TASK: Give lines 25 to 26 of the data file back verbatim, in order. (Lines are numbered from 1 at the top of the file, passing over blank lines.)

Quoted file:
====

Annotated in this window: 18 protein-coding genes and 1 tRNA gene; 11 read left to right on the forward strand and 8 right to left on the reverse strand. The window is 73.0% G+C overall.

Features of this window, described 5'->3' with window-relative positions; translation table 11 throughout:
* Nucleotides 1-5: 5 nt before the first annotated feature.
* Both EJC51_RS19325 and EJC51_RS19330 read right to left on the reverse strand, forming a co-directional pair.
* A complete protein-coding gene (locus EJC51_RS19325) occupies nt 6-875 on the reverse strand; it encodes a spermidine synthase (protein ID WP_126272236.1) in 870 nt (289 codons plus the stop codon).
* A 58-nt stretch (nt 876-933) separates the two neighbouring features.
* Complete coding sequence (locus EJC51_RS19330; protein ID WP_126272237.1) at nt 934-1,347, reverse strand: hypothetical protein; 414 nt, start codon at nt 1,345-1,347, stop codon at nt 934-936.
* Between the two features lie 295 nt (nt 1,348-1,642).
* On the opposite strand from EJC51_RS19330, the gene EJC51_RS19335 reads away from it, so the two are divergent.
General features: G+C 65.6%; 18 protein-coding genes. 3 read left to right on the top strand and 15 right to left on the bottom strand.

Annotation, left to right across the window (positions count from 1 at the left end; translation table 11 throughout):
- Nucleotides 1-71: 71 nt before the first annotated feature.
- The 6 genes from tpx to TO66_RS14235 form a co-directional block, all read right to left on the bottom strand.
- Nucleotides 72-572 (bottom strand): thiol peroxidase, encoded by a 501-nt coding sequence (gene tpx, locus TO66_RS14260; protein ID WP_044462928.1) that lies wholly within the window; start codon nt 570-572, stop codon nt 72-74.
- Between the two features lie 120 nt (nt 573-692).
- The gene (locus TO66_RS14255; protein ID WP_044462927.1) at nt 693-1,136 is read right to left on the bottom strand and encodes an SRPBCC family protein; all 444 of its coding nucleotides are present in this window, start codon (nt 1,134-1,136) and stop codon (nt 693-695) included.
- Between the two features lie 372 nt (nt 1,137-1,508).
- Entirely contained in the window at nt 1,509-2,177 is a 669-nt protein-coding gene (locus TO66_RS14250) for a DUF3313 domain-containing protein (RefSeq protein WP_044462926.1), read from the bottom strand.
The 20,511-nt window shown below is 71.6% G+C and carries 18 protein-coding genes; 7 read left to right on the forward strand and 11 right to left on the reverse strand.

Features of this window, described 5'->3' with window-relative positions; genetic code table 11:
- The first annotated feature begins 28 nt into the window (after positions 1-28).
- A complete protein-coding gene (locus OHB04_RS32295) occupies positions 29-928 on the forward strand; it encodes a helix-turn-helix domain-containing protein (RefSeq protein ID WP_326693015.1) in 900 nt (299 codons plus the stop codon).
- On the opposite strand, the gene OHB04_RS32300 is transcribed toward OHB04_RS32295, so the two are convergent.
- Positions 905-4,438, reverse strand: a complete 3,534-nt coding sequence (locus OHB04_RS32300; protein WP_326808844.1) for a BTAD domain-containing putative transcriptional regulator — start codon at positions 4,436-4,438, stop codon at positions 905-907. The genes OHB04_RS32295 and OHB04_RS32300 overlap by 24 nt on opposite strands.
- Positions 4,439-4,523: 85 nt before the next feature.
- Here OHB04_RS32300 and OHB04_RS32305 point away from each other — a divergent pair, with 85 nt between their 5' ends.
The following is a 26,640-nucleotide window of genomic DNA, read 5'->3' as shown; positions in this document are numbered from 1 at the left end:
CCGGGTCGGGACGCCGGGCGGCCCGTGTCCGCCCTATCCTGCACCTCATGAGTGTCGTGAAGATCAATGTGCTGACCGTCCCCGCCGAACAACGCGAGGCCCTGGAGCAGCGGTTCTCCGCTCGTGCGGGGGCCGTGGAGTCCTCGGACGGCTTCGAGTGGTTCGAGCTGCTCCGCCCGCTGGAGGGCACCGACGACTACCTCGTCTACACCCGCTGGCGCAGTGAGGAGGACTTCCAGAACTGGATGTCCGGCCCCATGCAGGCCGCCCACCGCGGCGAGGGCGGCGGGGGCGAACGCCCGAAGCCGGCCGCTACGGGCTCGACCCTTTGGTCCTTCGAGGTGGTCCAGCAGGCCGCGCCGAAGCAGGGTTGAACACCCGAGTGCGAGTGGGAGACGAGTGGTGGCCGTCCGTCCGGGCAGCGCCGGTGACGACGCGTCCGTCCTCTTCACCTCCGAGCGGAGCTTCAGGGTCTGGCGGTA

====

- Positions 4,439-4,523: 85 nt before the next feature.
- Here OHB04_RS32300 and OHB04_RS32305 point away from each other — a divergent pair, with 85 nt between their 5' ends.